engraved stone

Sunday, September 23, 2007

Yorkstone is one of those quintessential English stones that everyone has heard about but how many people actually know what a very special stone Yorkstone really is? Of all the natural stones quarried in the UK York stone is probably the most versatile. Used for paving, house signs, headstones, fireplaces and all types of buildings from churches to office blocks. Yorkstone is now increasingly the stone of choice for quality house signs.
Yorkstone is a sedimentary Limestone, that is a stone laid down from the sediment of long disappeared lakes and seas. This process means that all sedimentary limestone's are to a greater or lesser degree layered or stratified. The strata on stones such as Portland or Bath stone are deep and each layer or strata can produce a different class of stone some with fine clear stone, some with heavy fossilised shell. However, York stone is laid down in fine layers of just a few millimetres thick per layer. . It is this layering that gives Yorkstone much of its character. The stone is constructed in layers or strata, that can be seen in the edge of the stone. This forms a dense hard stone with greater tensile strength than most other limestone's.
It is this tensile strength and hardness that makes York stone so suitable as paving. Yorkstone paving slabs have an incredible capacity for wear and tear, and today old York paving originally laid down a hundred or more years ago is a prized and expensive re-claimed commodity.
The colour of new Yorkstone tends to be mainly buff or gold, but old Yorkstone was commonly available in greys and dark browns as well as a true blue! This variety of colour and hue made Yorkstone the material of choice for fireplace builders in the eighties. As a young man I built hundreds of these fireplaces, sadly out of fashion now of course. Yorkstone is ideal for engraving as it seldom shows sign of the fossil shell that can mar the finish of other limestone's and the colour generally remains fairly uniform throughout the slab or block though can darken when a new layer or strata is cut through. The density of the grain means that engravings and carvings are crisp and sharp.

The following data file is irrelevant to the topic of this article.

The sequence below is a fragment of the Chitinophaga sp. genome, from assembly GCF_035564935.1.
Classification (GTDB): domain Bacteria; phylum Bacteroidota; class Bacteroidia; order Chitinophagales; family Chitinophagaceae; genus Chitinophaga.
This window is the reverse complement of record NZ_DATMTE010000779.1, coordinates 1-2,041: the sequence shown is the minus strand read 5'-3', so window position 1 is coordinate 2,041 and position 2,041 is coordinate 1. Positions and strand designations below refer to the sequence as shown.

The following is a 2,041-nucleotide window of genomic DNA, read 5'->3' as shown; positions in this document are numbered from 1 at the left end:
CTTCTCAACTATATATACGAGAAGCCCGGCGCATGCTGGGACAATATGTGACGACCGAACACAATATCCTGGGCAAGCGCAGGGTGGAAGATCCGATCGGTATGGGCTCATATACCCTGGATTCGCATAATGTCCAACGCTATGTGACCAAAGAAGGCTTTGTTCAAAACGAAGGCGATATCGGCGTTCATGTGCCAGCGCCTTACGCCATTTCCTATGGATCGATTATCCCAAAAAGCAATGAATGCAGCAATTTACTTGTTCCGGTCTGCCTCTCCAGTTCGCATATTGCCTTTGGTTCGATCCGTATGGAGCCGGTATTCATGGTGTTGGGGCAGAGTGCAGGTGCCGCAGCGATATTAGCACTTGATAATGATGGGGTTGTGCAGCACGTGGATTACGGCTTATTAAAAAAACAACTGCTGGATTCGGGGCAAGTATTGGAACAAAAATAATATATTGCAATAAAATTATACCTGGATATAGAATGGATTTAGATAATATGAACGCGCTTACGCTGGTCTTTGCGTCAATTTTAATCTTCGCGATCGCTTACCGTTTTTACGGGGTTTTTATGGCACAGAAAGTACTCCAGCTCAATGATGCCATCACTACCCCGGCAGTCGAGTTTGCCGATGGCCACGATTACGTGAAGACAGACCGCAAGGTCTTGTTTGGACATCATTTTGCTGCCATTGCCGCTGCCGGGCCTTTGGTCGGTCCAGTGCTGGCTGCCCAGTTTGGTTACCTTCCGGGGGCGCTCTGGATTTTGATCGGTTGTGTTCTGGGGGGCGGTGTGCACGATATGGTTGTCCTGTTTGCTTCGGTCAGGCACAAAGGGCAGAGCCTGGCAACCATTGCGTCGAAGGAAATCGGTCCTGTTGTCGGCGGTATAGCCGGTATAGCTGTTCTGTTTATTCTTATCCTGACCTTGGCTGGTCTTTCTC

This uniformity and consistency is one of the reasons Yorkstone has always been valued for its suitability for engraving. It has been used for generations for headstones and today is being increasingly chosen for engraved house signs and commemorative plaques.
Yorkstone has other attributes less well known, for instance did you know that it is an excellent fine abrasive? All stone masons yard and workshops used to have a block of Yorkstone and a large hand turned Yorkstone wheel for sharpening chisels. Lubricated with water the stone was often the only sharpening stone available. Another use was to finish off the leaded lettering on headstones. After the lead had been hammered into the finished letters, they were rubbed over with a piece of York stone and water, this flattened and blackened the lead at the same time.

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